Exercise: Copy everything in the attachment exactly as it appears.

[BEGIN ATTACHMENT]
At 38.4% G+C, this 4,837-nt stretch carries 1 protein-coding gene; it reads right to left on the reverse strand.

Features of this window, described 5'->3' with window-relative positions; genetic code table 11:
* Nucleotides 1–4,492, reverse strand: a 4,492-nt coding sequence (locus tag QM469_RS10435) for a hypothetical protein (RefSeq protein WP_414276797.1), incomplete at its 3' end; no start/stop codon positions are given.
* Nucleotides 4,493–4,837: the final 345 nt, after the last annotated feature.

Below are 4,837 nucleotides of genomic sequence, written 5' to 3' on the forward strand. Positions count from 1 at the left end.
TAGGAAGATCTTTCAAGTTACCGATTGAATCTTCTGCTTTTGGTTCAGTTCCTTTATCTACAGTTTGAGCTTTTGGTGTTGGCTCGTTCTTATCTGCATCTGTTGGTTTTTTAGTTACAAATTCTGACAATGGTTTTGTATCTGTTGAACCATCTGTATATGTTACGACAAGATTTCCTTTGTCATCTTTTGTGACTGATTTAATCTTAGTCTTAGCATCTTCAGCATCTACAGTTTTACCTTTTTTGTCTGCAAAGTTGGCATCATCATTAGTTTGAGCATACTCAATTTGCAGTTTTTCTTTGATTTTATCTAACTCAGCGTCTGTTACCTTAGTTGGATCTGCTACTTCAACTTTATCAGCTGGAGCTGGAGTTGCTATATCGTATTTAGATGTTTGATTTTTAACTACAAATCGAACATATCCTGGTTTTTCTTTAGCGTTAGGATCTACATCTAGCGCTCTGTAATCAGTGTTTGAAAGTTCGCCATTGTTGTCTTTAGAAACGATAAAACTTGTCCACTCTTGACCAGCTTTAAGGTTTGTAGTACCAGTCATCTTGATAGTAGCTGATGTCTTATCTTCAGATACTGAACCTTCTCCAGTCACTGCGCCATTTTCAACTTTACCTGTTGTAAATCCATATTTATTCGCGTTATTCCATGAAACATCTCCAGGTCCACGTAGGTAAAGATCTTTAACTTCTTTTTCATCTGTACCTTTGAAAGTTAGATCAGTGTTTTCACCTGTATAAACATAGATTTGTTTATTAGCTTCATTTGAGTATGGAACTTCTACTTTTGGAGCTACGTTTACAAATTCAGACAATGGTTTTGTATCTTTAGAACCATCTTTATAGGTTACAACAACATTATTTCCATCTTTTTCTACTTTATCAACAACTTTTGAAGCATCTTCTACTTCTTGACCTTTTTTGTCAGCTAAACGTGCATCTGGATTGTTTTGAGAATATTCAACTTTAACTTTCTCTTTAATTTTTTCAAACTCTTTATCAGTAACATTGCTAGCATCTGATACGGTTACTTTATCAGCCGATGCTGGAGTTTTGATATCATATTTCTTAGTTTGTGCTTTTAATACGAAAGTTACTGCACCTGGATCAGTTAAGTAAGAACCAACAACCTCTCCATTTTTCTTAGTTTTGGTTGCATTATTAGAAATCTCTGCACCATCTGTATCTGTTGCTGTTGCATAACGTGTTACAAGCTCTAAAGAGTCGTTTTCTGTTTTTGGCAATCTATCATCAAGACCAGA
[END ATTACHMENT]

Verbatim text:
At 38.4% G+C, this 4,837-nt stretch carries 1 protein-coding gene; it reads right to left on the reverse strand.

Features of this window, described 5'->3' with window-relative positions; genetic code table 11:
* Nucleotides 1–4,492, reverse strand: a 4,492-nt coding sequence (locus tag QM469_RS10435) for a hypothetical protein (RefSeq protein WP_414276797.1), incomplete at its 3' end; no start/stop codon positions are given.
* Nucleotides 4,493–4,837: the final 345 nt, after the last annotated feature.

Below are 4,837 nucleotides of genomic sequence, written 5' to 3' on the forward strand. Positions count from 1 at the left end.
TAGGAAGATCTTTCAAGTTACCGATTGAATCTTCTGCTTTTGGTTCAGTTCCTTTATCTACAGTTTGAGCTTTTGGTGTTGGCTCGTTCTTATCTGCATCTGTTGGTTTTTTAGTTACAAATTCTGACAATGGTTTTGTATCTGTTGAACCATCTGTATATGTTACGACAAGATTTCCTTTGTCATCTTTTGTGACTGATTTAATCTTAGTCTTAGCATCTTCAGCATCTACAGTTTTACCTTTTTTGTCTGCAAAGTTGGCATCATCATTAGTTTGAGCATACTCAATTTGCAGTTTTTCTTTGATTTTATCTAACTCAGCGTCTGTTACCTTAGTTGGATCTGCTACTTCAACTTTATCAGCTGGAGCTGGAGTTGCTATATCGTATTTAGATGTTTGATTTTTAACTACAAATCGAACATATCCTGGTTTTTCTTTAGCGTTAGGATCTACATCTAGCGCTCTGTAATCAGTGTTTGAAAGTTCGCCATTGTTGTCTTTAGAAACGATAAAACTTGTCCACTCTTGACCAGCTTTAAGGTTTGTAGTACCAGTCATCTTGATAGTAGCTGATGTCTTATCTTCAGATACTGAACCTTCTCCAGTCACTGCGCCATTTTCAACTTTACCTGTTGTAAATCCATATTTATTCGCGTTATTCCATGAAACATCTCCAGGTCCACGTAGGTAAAGATCTTTAACTTCTTTTTCATCTGTACCTTTGAAAGTTAGATCAGTGTTTTCACCTGTATAAACATAGATTTGTTTATTAGCTTCATTTGAGTATGGAACTTCTACTTTTGGAGCTACGTTTACAAATTCAGACAATGGTTTTGTATCTTTAGAACCATCTTTATAGGTTACAACAACATTATTTCCATCTTTTTCTACTTTATCAACAACTTTTGAAGCATCTTCTACTTCTTGACCTTTTTTGTCAGCTAAACGTGCATCTGGATTGTTTTGAGAATATTCAACTTTAACTTTCTCTTTAATTTTTTCAAACTCTTTATCAGTAACATTGCTAGCATCTGATACGGTTACTTTATCAGCCGATGCTGGAGTTTTGATATCATATTTCTTAGTTTGTGCTTTTAATACGAAAGTTACTGCACCTGGATCAGTTAAGTAAGAACCAACAACCTCTCCATTTTTCTTAGTTTTGGTTGCATTATTAGAAATCTCTGCACCATCTGTATCTGTTGCTGTTGCATAACGTGTTACAAGCTCTAAAGAGTCGTTTTCTGTTTTTGGCAATCTATCATCAAGACCAGA